Film review: The Big Day – globetrotting documentary paints manipulative picture of poor children
Rather than simply observing and recording what happens, this movie seems to stage some agonising interactions that actually undermine its authenticity
In The Big Day, French filmmaker Pascal Plisson scours the Earth for a quartet of passionate yet impoverished children, each of whom is embarking on potentially life-changing challenges.
Instead of an effortlessly life-affirming enterprise, chronicling everyday triumphs and tragedies against spectacular backdrops, this spiritual sequel to his award-winning documentary On the Way to School proves to be a contrived, manipulative and wholly insincere exercise.
Albert, from Havana, Cuba, is 11 years old, and hopes to escape his broken home by boxing his way to a place at the city’s prestigious sports academy. In the Mongolian capital, Ulan Bator, Deegii, also 11, trains for several hours a day to become a professional contortionist.
Then there’s 19-year-old Tom, desperately cramming for the Ranger exams at the Uganda Wildlife Training Institute, while in Benares, India, 15-year-old Nidhi applies to be one of just 30 students accepted into the elite Super 30 prep school.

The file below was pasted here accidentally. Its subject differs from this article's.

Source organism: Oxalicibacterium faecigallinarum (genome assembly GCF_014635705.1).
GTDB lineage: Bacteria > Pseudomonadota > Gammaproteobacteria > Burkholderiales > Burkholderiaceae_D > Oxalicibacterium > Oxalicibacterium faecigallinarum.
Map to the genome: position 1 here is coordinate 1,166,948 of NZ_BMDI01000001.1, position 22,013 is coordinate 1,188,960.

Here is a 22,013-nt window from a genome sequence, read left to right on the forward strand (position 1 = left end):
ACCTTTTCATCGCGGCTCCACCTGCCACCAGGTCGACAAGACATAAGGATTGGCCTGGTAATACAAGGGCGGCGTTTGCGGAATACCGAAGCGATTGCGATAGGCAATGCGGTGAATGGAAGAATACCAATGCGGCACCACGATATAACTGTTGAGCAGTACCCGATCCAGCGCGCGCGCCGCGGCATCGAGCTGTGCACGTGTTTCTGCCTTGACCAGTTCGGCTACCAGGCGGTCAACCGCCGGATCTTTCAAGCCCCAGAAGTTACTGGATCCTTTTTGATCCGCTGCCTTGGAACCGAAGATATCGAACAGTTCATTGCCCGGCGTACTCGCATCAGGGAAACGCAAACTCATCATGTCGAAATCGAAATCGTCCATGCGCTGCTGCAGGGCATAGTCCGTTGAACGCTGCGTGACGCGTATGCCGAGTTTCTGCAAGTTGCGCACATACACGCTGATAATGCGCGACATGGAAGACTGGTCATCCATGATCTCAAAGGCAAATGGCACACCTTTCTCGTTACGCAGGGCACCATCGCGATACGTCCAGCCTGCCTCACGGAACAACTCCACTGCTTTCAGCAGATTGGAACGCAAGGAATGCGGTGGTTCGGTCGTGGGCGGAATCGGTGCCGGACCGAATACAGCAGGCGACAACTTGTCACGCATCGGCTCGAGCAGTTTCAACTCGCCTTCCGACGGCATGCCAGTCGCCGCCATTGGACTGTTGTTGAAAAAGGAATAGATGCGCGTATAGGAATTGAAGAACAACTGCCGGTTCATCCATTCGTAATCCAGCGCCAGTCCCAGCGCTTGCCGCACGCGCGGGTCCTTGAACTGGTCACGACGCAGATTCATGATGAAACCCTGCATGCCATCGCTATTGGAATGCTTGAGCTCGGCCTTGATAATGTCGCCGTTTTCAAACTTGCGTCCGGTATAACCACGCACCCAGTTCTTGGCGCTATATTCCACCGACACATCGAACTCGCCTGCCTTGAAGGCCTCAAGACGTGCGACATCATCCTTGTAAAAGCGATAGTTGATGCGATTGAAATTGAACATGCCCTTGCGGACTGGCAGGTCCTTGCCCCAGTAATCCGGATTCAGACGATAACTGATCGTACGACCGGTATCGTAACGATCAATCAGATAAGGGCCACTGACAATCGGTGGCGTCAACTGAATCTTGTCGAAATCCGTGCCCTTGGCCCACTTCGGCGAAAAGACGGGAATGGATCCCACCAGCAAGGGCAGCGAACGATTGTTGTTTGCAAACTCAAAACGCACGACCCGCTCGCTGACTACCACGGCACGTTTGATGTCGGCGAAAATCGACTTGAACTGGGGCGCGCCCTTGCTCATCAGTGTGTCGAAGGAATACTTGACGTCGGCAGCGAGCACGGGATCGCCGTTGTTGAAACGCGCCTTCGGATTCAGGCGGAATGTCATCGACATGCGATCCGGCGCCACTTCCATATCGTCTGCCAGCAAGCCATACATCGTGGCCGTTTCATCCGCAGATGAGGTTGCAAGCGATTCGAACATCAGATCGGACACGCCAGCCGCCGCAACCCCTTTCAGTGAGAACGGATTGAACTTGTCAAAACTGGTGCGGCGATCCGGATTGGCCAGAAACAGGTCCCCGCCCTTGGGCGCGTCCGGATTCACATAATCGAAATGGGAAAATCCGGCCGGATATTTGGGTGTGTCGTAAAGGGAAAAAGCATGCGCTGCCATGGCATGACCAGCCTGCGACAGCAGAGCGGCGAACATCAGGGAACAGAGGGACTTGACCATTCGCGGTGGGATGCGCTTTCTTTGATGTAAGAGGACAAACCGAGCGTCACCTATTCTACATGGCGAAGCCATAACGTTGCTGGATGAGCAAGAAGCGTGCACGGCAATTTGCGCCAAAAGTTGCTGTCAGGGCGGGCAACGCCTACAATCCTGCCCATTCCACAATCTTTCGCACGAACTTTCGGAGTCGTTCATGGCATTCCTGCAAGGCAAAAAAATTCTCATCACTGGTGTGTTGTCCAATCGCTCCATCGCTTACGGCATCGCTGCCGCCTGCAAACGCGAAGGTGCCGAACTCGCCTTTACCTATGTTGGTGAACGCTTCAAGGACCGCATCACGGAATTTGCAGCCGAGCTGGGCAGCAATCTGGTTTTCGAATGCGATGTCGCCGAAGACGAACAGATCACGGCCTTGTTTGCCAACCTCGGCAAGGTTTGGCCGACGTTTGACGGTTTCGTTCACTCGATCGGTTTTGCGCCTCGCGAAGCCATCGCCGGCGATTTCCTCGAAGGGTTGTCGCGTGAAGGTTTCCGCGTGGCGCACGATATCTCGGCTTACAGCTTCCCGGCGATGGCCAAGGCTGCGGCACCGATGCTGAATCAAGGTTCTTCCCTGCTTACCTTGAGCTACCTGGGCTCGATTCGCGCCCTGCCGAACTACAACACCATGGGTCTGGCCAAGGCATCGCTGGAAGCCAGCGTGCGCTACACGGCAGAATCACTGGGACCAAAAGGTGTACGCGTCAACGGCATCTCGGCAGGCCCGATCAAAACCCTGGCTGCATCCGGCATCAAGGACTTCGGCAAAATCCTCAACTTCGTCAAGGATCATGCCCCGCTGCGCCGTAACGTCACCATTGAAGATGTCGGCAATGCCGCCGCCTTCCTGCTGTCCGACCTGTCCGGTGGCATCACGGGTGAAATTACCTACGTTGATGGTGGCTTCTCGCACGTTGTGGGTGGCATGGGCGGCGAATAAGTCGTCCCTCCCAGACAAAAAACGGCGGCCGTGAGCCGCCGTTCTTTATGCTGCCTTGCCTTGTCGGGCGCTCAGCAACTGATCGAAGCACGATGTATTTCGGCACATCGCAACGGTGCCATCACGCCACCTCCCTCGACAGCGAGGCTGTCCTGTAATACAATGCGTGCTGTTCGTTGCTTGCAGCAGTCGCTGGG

In every case, success will separate these children from their loved ones, but would also be an unprecedented academic achievement within their family.
Rather than simply observing events as they occur, however, the documentary film looks like it forces its principals and their families into a series of agonising, staged interactions that completely undermine its own authenticity.
Add to that a regrettable lack of charisma from the students themselves – Albert’s cocky best friend and self-proclaimed “best trainer in Cuba” is criminally sidelined – and a distinct lack of drama in how events unfold, and The Big Day reveals itself to be little more than shameless exploitation.
The Big Day opens on April 6
Want more articles like this? Follow SCMP Film on Facebook